The North Island’s drought is getting rather serious.
Auckland’s urban water users have been urged to take shorter showers and only to use dishwashers and clothes washing machines when they’re full; they also have been banned from using water-blasters and garden hoses.
Out in the countryside, things are rather worse; farmers have had to organise emergency shipments of cattle feed from parts of the country less badly affected.
Droughts do not just affect water destined for consumptive uses. They also affect the hydro lakes and flow in the rivers that generate the country’s electricity. The drought has been serious there too.
As of May 26, Lake Taupo’s levels were about half of their historic average – and overall controlled water storage in the North Island was a bit less than half of historic averages.
Despite the drought, we rarely hear exhortations to conserve energy use to avoid blackouts and brownouts.
Some of that is because the South Island lakes are in decent shape and the Cook Strait cable sends power up from the mainland. But it is also because, when electricity supplies are tighter, electricity prices increase.
Wholesale power prices dipped during lockdown as factories shut down, but have risen considerably since then. In the upper North Island, average weekly wholesale power prices are now over $200 per megawatt-hour; prices had been less than $150 per megawatt hour for most of the past year.
Droughts mean that sending water through the hydro dams is expensive; that same water could be saved to generate power tomorrow, when things could be even worse. When rainfall does not replace water stored in the lakes, power prices go up.
Rising prices tell all electricity users that it is time to conserve energy, without any need for campaigns urging us all to avoid turning on the jug at peak times. They also provide incentive for generators to invest in new generation capacity, like wind and solar, or thermal generation options, or even to consider greater lake storage capacity – if consenting made that possible. The prospect of high power prices in dry years make those kinds of investments pay off.
The country’s institutional structures around electricity generation are designed to ensure this all works well. Spot markets in electricity generation provide incentives for generators to bring capacity on-stream when it is most needed and industrial users able to vary electricity use have incentive to choose power contracts with provisions for cutting back use when prices are high.
If power prices rise over a more sustained period, retail consumers start seeing reason to invest in energy conservation – more energy-efficient appliances, rooftop solar generation, or shifting to retail contracts letting them save money by avoiding using the big appliances when power is in high demand.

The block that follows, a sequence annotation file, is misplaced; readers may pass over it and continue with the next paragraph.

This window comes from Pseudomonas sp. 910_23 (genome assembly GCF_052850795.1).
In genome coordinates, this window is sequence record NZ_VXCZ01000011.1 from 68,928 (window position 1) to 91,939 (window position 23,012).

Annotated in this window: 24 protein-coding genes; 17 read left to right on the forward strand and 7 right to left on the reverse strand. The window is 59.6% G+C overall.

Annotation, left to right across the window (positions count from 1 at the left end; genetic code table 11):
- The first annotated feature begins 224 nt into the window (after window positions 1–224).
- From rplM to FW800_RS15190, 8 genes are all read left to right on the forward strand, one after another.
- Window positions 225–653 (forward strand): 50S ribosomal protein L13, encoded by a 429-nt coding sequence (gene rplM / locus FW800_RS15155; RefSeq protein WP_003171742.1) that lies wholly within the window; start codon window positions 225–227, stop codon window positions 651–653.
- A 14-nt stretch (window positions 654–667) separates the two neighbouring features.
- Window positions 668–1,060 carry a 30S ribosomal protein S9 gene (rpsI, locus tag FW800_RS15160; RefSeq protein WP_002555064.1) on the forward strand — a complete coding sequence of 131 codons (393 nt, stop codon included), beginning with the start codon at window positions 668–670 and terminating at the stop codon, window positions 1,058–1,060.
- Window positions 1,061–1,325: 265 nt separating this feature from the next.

Consequently, electricity consumption per household dropped from 7840 kilowatt hours in 2007 to 7141 kWh in 2019. And the whole thing is designed to encourage investment where it is needed.
Water for consumptive use could hardly be treated more differently.
In dry years, farmers have their resource consents scaled back. But there is little opportunity for farmers more able to reduce consumption to on-sell some of their remaining water to neighbours in more dire straits.
Residential users in Auckland at least are charged for water use – something not true in all cities. But there is no difference in the price of water in a dry year as compared to a wet one. A thousand litres of water in Auckland, from July 1, costs $1.594; WaterCare assumes that 78.5 per cent of that water finds its way to the wastewater system and adds additional wastewater fees.
All up, a thousand litres of water costs $3.77 – less than a flat white. Filling up a 60,000 litre swimming pool, in the middle of a drought, costs a bit more than two full tanks of petrol – unless the neighbours notice and dob you in and you’re fined for breaking the water rules.
The same water shortage affects power generation and residential water use. But because electricity prices rise in dry years, councils find no need to try to police households to make sure that electricity is only used for the most important purposes.
Instead, Government just makes sure that poorer households are not too badly affected by rising power prices through things like Winter Energy Payments.
Moving to a more responsive water pricing system would not just encourage households and businesses to conserve when conservation is most important. It would also provide incentives to build water storage facilities, filling them when water is cheap and selling the water when shortages make water more valuable.
Prices that do not reflect underlying scarcity are a recipe for shortages.
Water is too precious to be sold so cheaply.